An International Research Colloquium held at
McGill University and Concordia University
8–11 May 2014
About the Colloquium:
The lines between death and life were neither fixed nor finite to the peoples of the ancient Mediterranean. For most, death was a passageway into a new and uncertain existence. The dead were not so much extinguished as understood to be elsewhere, and many asserted the potential of the deceased’s ongoing agency among the living. Even for those more sceptical of an afterlife, notions of coming back to life provided a framework in which to conceptualise social, cultural, religious, and even political structures.
How might the dead come back to life? In what ways, and through what means, can the dead continue to exercise agency among the living? What does it mean for that which is past—an individual or institution—to linger in the present? This four-day research colloquium sought to develop a greater understanding of how answers to questions like these informed the lives and practices of the peoples of the ancient Mediterranean.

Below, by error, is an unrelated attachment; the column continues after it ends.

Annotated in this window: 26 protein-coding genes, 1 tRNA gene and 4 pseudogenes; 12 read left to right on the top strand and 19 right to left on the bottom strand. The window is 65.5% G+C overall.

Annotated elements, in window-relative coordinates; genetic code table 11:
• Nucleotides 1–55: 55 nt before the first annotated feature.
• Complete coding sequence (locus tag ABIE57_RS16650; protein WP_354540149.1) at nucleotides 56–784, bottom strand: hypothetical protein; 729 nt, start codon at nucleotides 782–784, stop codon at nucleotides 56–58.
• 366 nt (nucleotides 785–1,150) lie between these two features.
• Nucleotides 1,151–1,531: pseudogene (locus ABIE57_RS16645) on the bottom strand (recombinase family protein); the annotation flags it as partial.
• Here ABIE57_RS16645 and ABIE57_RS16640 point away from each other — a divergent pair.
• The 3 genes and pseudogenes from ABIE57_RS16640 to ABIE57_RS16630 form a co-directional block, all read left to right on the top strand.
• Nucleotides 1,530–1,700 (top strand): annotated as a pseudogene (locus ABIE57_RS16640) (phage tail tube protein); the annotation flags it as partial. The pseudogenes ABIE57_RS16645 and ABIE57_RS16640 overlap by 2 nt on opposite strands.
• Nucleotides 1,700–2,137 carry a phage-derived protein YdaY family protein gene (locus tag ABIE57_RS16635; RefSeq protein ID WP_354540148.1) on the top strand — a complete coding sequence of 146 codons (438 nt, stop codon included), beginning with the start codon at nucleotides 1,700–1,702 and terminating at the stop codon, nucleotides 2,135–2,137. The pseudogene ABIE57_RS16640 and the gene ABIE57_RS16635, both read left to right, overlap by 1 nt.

Our research efforts were oriented around the fixed yet interrelated categories of performance, memory, and cognition. Antique ideas of coming back to life correlate with these categories in various ways—through funerary rites and incantations, memorial sites and civic festivals, narratives and afterlife ideals. Accordingly, antique ideas of coming back to life point toward a matrix in which both the living and the dead have certain performative, mnemonic, and/or cognitive abilities that, in various ways, enable revivification. With these categories in view, this colloquium explored how antique communities configured, tested, and actualised the boundaries between mortality and immortality.
Ellen B. Aitken, McGill University
Frederick S. Tappenden, McGill University
Carly Daniel-Hughes, Concordia University
With collaboration from
Amy Buckland, McGill University Library
Sarah Iles Johnston (Ohio State University)
Many (Un)Happy Returns: Ancient Greek Concepts of a Return from Death and their Later Counterparts